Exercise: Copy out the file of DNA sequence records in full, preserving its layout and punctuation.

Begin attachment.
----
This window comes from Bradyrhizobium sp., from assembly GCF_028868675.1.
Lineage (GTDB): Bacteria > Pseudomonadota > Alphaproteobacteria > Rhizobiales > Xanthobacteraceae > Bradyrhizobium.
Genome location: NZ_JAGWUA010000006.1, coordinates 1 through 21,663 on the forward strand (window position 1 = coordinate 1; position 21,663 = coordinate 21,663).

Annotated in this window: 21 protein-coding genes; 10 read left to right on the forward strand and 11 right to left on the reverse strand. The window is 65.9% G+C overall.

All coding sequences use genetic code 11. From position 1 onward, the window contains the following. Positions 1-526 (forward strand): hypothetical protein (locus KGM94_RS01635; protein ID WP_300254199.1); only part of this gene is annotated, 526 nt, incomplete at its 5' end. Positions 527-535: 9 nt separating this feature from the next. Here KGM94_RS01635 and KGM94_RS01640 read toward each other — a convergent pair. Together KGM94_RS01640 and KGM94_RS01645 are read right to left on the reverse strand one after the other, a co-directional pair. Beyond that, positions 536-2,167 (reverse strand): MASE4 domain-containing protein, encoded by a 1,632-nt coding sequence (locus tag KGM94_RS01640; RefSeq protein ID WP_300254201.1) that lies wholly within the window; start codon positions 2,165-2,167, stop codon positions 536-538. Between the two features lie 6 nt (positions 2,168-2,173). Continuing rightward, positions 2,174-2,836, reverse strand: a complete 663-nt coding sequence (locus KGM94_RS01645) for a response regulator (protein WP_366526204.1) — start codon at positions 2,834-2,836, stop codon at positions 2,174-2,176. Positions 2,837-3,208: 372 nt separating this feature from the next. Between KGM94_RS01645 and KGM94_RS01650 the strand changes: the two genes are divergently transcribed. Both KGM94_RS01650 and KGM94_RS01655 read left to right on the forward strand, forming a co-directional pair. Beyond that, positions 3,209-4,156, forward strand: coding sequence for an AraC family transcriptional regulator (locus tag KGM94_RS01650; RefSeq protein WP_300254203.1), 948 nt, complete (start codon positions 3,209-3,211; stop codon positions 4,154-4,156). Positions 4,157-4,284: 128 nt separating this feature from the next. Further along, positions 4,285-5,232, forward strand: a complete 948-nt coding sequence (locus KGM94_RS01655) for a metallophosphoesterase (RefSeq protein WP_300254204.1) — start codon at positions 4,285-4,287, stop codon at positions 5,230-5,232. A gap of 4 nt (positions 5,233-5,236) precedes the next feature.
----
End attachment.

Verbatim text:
This window comes from Bradyrhizobium sp., from assembly GCF_028868675.1.
Lineage (GTDB): Bacteria > Pseudomonadota > Alphaproteobacteria > Rhizobiales > Xanthobacteraceae > Bradyrhizobium.
Genome location: NZ_JAGWUA010000006.1, coordinates 1 through 21,663 on the forward strand (window position 1 = coordinate 1; position 21,663 = coordinate 21,663).

Annotated in this window: 21 protein-coding genes; 10 read left to right on the forward strand and 11 right to left on the reverse strand. The window is 65.9% G+C overall.

All coding sequences use genetic code 11. From position 1 onward, the window contains the following. Positions 1-526 (forward strand): hypothetical protein (locus KGM94_RS01635; protein ID WP_300254199.1); only part of this gene is annotated, 526 nt, incomplete at its 5' end. Positions 527-535: 9 nt separating this feature from the next. Here KGM94_RS01635 and KGM94_RS01640 read toward each other — a convergent pair. Together KGM94_RS01640 and KGM94_RS01645 are read right to left on the reverse strand one after the other, a co-directional pair. Beyond that, positions 536-2,167 (reverse strand): MASE4 domain-containing protein, encoded by a 1,632-nt coding sequence (locus tag KGM94_RS01640; RefSeq protein ID WP_300254201.1) that lies wholly within the window; start codon positions 2,165-2,167, stop codon positions 536-538. Between the two features lie 6 nt (positions 2,168-2,173). Continuing rightward, positions 2,174-2,836, reverse strand: a complete 663-nt coding sequence (locus KGM94_RS01645) for a response regulator (protein WP_366526204.1) — start codon at positions 2,834-2,836, stop codon at positions 2,174-2,176. Positions 2,837-3,208: 372 nt separating this feature from the next. Between KGM94_RS01645 and KGM94_RS01650 the strand changes: the two genes are divergently transcribed. Both KGM94_RS01650 and KGM94_RS01655 read left to right on the forward strand, forming a co-directional pair. Beyond that, positions 3,209-4,156, forward strand: coding sequence for an AraC family transcriptional regulator (locus tag KGM94_RS01650; RefSeq protein WP_300254203.1), 948 nt, complete (start codon positions 3,209-3,211; stop codon positions 4,154-4,156). Positions 4,157-4,284: 128 nt separating this feature from the next. Further along, positions 4,285-5,232, forward strand: a complete 948-nt coding sequence (locus KGM94_RS01655) for a metallophosphoesterase (RefSeq protein WP_300254204.1) — start codon at positions 4,285-4,287, stop codon at positions 5,230-5,232. A gap of 4 nt (positions 5,233-5,236) precedes the next feature.